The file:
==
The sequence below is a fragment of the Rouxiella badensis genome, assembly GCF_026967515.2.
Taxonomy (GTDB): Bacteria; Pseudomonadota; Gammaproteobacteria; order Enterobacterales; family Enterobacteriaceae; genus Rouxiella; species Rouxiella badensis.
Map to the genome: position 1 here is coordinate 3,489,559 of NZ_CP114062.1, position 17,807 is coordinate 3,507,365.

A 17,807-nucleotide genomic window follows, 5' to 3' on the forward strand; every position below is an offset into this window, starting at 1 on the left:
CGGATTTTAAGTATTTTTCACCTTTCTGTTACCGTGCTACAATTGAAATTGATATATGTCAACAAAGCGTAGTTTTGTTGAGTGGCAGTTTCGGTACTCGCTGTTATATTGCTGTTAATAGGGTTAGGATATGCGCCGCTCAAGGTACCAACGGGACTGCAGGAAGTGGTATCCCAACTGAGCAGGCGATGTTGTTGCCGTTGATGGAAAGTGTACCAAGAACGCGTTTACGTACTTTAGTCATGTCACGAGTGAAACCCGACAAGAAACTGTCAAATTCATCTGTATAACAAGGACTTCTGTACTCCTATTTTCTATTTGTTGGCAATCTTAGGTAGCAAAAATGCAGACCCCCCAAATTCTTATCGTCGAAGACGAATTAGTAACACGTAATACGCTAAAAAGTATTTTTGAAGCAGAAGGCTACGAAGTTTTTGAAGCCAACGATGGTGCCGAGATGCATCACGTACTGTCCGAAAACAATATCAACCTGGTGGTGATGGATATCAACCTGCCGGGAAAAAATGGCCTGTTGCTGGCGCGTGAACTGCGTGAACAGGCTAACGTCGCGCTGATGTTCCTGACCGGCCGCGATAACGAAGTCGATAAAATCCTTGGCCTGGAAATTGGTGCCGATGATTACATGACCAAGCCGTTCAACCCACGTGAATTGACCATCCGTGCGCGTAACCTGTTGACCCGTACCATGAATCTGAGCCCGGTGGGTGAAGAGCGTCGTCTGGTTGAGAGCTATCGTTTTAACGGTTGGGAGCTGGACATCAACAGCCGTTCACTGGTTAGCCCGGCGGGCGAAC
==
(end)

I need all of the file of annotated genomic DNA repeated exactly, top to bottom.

The sequence below is a fragment of the Rouxiella badensis genome, assembly GCF_026967515.2.
Taxonomy (GTDB): Bacteria; Pseudomonadota; Gammaproteobacteria; order Enterobacterales; family Enterobacteriaceae; genus Rouxiella; species Rouxiella badensis.
Map to the genome: position 1 here is coordinate 3,489,559 of NZ_CP114062.1, position 17,807 is coordinate 3,507,365.

A 17,807-nucleotide genomic window follows, 5' to 3' on the forward strand; every position below is an offset into this window, starting at 1 on the left:
CGGATTTTAAGTATTTTTCACCTTTCTGTTACCGTGCTACAATTGAAATTGATATATGTCAACAAAGCGTAGTTTTGTTGAGTGGCAGTTTCGGTACTCGCTGTTATATTGCTGTTAATAGGGTTAGGATATGCGCCGCTCAAGGTACCAACGGGACTGCAGGAAGTGGTATCCCAACTGAGCAGGCGATGTTGTTGCCGTTGATGGAAAGTGTACCAAGAACGCGTTTACGTACTTTAGTCATGTCACGAGTGAAACCCGACAAGAAACTGTCAAATTCATCTGTATAACAAGGACTTCTGTACTCCTATTTTCTATTTGTTGGCAATCTTAGGTAGCAAAAATGCAGACCCCCCAAATTCTTATCGTCGAAGACGAATTAGTAACACGTAATACGCTAAAAAGTATTTTTGAAGCAGAAGGCTACGAAGTTTTTGAAGCCAACGATGGTGCCGAGATGCATCACGTACTGTCCGAAAACAATATCAACCTGGTGGTGATGGATATCAACCTGCCGGGAAAAAATGGCCTGTTGCTGGCGCGTGAACTGCGTGAACAGGCTAACGTCGCGCTGATGTTCCTGACCGGCCGCGATAACGAAGTCGATAAAATCCTTGGCCTGGAAATTGGTGCCGATGATTACATGACCAAGCCGTTCAACCCACGTGAATTGACCATCCGTGCGCGTAACCTGTTGACCCGTACCATGAATCTGAGCCCGGTGGGTGAAGAGCGTCGTCTGGTTGAGAGCTATCGTTTTAACGGTTGGGAGCTGGACATCAACAGCCGTTCACTGGTTAGCCCGGCGGGCGAAC